The Best Interests of the Child in Intercountry Adoption
The Best Interests of the Child in Intercountry Adoption

AUTHOR(S)
Nigel Cantwell

Published: 2014 Innocenti Publications

There is universal agreement that the best interests of the child should be a primary consideration in any decisions made about a child’s future. In the case of adoption, which represents one of the most far-reaching and definitive decisions that could be made about the future of any child – the selection of their parents – international law qualifies the best interests of the child as the paramount consideration. The implications of this obligation are all the greater in the context of the intercountry form of adoption, since this involves in addition the removal of a child to a new country and, usually, a new culture.

However, there is no universal agreement on who is ultimately responsible for determining what is in a child’s ‘best interests’, nor on what basis the decision should be made This study responds, in particular, to one key question: what is it that enables a policy, process, decision or practice to be qualified as either respectful or in violation of the best interests of the child in intercountry adoption?

The Challenges of Climate Change: Children on the front line
The Challenges of Climate Change: Children on the front line

AUTHOR(S)
Patrizia Faustini

Published: 2014 Innocenti Insights
Children and young people represent 30 per cent of the world’s population. Not only do they represent the largest group of people currently affected by climate change, but they are also more vulnerable than adults to its harmful effects. Children and young people also constitute the generation that will be required to deal with the future impacts of climate change and that will have to deliver the very deep cuts in greenhouse gas emissions that will be essential in the coming decades. This book is an attempt to redress the balance. It brings together the knowledge and opinions of 40 contributors - scientists, development workers, and experts in health, nutrition and children’s rights - in an attempt to build up a clear picture of what climate change means for the children of today and tomorrow.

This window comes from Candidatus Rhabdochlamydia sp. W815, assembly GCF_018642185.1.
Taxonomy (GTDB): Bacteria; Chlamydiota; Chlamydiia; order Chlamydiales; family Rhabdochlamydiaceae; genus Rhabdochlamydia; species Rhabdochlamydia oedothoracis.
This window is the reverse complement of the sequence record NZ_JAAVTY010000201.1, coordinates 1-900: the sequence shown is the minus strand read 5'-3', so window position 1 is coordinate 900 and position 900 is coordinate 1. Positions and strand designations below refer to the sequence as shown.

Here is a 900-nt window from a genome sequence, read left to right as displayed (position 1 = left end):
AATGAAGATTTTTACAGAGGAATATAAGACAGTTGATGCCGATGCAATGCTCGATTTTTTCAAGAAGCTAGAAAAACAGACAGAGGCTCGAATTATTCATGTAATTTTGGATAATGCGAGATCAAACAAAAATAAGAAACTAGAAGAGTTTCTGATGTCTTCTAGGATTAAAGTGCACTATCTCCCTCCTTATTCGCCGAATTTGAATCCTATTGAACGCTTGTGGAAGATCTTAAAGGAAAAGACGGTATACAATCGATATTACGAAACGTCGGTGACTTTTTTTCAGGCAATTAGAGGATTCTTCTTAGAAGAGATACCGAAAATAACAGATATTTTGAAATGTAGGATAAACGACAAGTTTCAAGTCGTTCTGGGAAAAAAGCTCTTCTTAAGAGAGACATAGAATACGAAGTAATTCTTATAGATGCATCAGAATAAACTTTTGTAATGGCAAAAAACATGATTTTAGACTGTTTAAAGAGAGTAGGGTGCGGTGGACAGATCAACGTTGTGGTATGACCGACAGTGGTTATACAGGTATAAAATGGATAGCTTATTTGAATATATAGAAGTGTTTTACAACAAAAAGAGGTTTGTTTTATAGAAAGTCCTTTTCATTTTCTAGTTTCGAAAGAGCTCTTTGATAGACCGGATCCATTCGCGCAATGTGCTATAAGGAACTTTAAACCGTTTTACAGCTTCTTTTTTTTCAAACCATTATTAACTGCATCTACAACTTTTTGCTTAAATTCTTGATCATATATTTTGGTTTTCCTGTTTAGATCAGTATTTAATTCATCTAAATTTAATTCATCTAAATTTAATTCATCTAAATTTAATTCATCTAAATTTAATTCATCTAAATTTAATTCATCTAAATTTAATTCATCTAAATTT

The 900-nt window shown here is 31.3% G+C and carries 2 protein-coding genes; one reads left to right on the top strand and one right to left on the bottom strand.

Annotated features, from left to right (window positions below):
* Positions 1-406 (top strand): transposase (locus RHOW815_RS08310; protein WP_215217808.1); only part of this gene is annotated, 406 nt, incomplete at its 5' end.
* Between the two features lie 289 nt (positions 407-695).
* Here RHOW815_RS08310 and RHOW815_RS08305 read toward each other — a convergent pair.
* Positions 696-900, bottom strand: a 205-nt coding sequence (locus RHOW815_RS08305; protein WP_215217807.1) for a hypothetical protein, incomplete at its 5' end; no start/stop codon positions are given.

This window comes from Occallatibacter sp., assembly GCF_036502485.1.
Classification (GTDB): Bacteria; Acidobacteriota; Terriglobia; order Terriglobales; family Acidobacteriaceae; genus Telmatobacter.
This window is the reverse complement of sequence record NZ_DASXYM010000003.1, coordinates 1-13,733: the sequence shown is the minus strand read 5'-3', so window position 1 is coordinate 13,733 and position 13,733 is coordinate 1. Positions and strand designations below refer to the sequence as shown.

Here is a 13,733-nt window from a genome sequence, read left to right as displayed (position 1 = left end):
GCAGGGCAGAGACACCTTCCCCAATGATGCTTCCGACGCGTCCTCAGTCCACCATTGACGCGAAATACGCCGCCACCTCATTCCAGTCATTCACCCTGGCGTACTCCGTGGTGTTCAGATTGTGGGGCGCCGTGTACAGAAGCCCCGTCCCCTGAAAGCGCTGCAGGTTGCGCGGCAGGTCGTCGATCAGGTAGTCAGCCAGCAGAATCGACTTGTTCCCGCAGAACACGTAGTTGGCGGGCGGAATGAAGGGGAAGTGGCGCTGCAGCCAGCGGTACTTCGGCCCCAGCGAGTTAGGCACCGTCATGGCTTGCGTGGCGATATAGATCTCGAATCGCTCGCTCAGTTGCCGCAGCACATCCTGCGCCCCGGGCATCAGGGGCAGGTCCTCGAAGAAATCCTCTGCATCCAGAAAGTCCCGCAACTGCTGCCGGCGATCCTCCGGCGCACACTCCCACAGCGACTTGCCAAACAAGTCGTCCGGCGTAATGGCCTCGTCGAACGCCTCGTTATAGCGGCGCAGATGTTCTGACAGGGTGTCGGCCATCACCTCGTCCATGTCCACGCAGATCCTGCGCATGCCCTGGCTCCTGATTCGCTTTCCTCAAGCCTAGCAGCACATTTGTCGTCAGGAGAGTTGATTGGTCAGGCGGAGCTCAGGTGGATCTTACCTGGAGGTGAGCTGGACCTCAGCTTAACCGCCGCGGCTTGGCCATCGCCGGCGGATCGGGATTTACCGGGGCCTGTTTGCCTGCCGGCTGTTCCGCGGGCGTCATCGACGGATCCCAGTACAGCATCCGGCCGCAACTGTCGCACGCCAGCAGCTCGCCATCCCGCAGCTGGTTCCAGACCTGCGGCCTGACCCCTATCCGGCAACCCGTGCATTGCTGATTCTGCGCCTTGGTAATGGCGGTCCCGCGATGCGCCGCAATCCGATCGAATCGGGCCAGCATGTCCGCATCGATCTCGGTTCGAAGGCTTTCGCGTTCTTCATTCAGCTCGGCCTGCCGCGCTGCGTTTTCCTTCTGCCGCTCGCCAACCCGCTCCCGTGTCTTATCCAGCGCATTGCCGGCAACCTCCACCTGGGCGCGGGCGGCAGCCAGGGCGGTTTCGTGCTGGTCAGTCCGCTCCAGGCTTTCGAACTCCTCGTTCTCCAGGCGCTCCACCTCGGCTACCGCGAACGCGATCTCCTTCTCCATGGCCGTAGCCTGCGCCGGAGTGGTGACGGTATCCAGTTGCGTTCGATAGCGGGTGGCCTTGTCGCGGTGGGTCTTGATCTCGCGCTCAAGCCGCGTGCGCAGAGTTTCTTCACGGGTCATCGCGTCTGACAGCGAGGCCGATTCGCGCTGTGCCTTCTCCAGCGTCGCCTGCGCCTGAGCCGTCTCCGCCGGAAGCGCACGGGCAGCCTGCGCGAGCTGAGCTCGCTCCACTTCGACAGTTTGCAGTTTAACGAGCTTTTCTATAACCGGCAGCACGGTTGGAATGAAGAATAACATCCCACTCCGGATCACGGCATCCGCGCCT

La defensa de los derechos del niño: Informe de síntesis de un estudio global sobre las instituciones independientes de derechos humanos en favor de los niños
La defensa de los derechos del niño: Informe de síntesis de un estudio global sobre las instituciones independientes de derechos humanos en favor de los niños

AUTHOR(S)
Vanessa Sedletzki